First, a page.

Las Vegas police have obtained a rare court order to seize two homes that former water officials are alleged to have bought with bribe money.
Chief District Judge Jennifer Togliatti quietly signed a "search and seizure warrant" on May 16, saying she had found "sufficient grounds" to seize the homes.
But she sealed a police affidavit justifying the seizures because of the ongoing investigation into the activities of Robert Coache and Michael E. Johnson.
Coache, 52, a retired deputy state engineer with the Nevada Division of Water Resources, and Johnson, 51, a former chief hydrologist for the Virgin Valley Water District, are charged in a $1.3 million bribery scheme.
They are accused of unlawfully taking the kickback to help a wealthy Bunkerville landowner sell Virgin River water rights to the Southern Nevada Water Authority for $8.4 million and then laundering the bribe money through a series of transactions, including the purchase of the two homes.
Prosecutors said Thursday they don’t recall the district attorney’s office ever obtaining an order for police to seize a home in a criminal case.
Detectives have not physically taken possession of the two homes linked to Coache and Johnson or evicted its residents because they don’t want to be responsible for the upkeep of the homes in a declining real estate market, prosecutors said.
Police, however, have filed the seizure documents in District Court and with the Clark County recorder, which prosecutors think will act as liens and prevent the owners from selling the properties.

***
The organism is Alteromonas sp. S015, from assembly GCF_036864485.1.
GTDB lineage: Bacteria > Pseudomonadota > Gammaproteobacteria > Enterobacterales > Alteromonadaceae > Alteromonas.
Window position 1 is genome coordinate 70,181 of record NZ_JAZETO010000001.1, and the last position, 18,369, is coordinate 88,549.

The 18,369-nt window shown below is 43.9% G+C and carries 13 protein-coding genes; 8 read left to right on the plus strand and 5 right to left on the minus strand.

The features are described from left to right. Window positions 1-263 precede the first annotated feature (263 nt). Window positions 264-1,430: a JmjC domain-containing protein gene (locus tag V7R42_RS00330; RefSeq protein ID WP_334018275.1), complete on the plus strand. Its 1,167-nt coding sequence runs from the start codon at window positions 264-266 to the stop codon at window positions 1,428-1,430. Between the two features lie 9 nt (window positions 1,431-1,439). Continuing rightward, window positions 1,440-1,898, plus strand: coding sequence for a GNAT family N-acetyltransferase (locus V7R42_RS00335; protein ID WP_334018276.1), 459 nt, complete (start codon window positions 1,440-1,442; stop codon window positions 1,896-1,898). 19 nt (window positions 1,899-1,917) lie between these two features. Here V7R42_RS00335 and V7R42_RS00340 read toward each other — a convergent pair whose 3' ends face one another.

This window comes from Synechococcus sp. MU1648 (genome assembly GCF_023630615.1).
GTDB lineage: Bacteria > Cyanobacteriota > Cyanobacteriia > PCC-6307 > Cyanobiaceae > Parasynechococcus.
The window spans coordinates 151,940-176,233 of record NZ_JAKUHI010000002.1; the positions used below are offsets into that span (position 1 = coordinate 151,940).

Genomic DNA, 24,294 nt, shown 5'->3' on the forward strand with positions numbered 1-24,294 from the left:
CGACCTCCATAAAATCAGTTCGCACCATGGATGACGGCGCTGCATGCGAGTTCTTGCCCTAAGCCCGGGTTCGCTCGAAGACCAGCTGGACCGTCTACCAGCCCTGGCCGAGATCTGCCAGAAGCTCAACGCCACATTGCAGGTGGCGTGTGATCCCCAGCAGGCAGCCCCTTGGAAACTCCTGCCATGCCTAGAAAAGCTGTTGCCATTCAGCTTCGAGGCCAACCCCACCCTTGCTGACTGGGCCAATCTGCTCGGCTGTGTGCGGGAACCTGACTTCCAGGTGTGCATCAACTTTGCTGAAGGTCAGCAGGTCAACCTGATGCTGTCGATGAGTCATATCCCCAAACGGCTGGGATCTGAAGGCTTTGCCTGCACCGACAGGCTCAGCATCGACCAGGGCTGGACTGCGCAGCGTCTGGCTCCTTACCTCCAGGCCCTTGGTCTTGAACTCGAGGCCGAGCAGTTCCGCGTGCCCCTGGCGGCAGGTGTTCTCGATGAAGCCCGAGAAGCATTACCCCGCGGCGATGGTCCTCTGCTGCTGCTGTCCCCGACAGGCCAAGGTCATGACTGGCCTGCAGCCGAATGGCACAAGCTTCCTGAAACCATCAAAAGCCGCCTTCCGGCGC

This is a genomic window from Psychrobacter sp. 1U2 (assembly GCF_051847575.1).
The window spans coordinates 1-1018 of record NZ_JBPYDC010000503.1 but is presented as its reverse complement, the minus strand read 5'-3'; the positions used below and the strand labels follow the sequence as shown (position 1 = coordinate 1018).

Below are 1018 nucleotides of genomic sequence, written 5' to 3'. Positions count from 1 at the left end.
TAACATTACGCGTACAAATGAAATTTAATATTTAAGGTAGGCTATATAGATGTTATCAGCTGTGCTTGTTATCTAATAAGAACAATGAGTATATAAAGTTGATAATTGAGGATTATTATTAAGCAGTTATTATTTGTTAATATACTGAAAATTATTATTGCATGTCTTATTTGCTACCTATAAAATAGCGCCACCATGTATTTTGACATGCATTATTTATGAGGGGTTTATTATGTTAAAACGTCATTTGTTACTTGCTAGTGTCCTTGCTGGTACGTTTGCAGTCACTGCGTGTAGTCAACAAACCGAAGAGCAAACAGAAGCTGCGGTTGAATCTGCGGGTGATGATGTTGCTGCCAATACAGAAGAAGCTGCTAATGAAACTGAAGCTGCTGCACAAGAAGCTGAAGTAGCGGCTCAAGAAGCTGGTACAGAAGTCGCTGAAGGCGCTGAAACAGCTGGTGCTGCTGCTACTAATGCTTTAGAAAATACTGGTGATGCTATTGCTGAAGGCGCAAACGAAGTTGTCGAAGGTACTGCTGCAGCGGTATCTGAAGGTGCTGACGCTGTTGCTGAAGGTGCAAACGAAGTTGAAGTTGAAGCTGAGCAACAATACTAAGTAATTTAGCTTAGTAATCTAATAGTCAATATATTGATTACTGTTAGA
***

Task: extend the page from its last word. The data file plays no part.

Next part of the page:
Prosecutors also now have the option of initiating civil forfeiture proceedings for police to formally take ownership of the homes. Forfeitures usually occur after criminal proceedings.
Coache and Johnson bought one of the homes under the name of Cibola Investments, a company they owned. Records show they paid $139,000 in September 2008 for the four-bedroom home at 9582 Bighorn Ranch Ave., near Sunset and Fort Apache roads.
Coache provided the money for his son, Jordan, to buy the other home at 8724 Melissa Meadows St., police allege. The 3,692-square-foot, four-bedroom home, near Jones Boulevard and Horse Drive, was bought for $215,250 in August 2008, records show.
Police allege Coache and Johnson funneled the money they received from the Bunkerville landowner, John Lonetti Jr., through a company called Rio Virgin LLC. Lonetti, 77, who was interviewed by detectives, has not been charged in the case.
Defense lawyer Bret Whipple, who represents Coache, said Thursday that he’s not surprised by the home seizures.
"They’ve been freezing money that’s coming out of that particular fund," he said. "This is to be expected."
Whipple said police have frozen bank and investment accounts belonging to both defendants.
Whipple contends that investigators "missed the mark" and that Coache never got any money from Lonetti.
But Chief Deputy District Attorney Marc DiGiacomo has argued that police have well documented the financial links between Lonetti and both defendants.
DiGiacomo said last week that detectives have been unable to recover nearly $1 million of the $1.3 million involved in the arrangement.
The indictment alleged the former water officials carried out the bribery scheme between Jan. 1, 2006, and May 21, 2008, while both men had their public jobs. They continued to launder the proceeds of the bribe until Sept. 13, the indictment alleges.
Coache, who is free on $250,000 bail, retired from his state job in May 2010, and Johnson, who was looking to post his $250,000 bail soon , resigned under fire from the Virgin Valley Water District in August.
Their arraignment before District Judge Abbi Silver on the 50-count indictment was continued until Tuesday.
Contact Jeff German at email@example.com or 702-380-8135.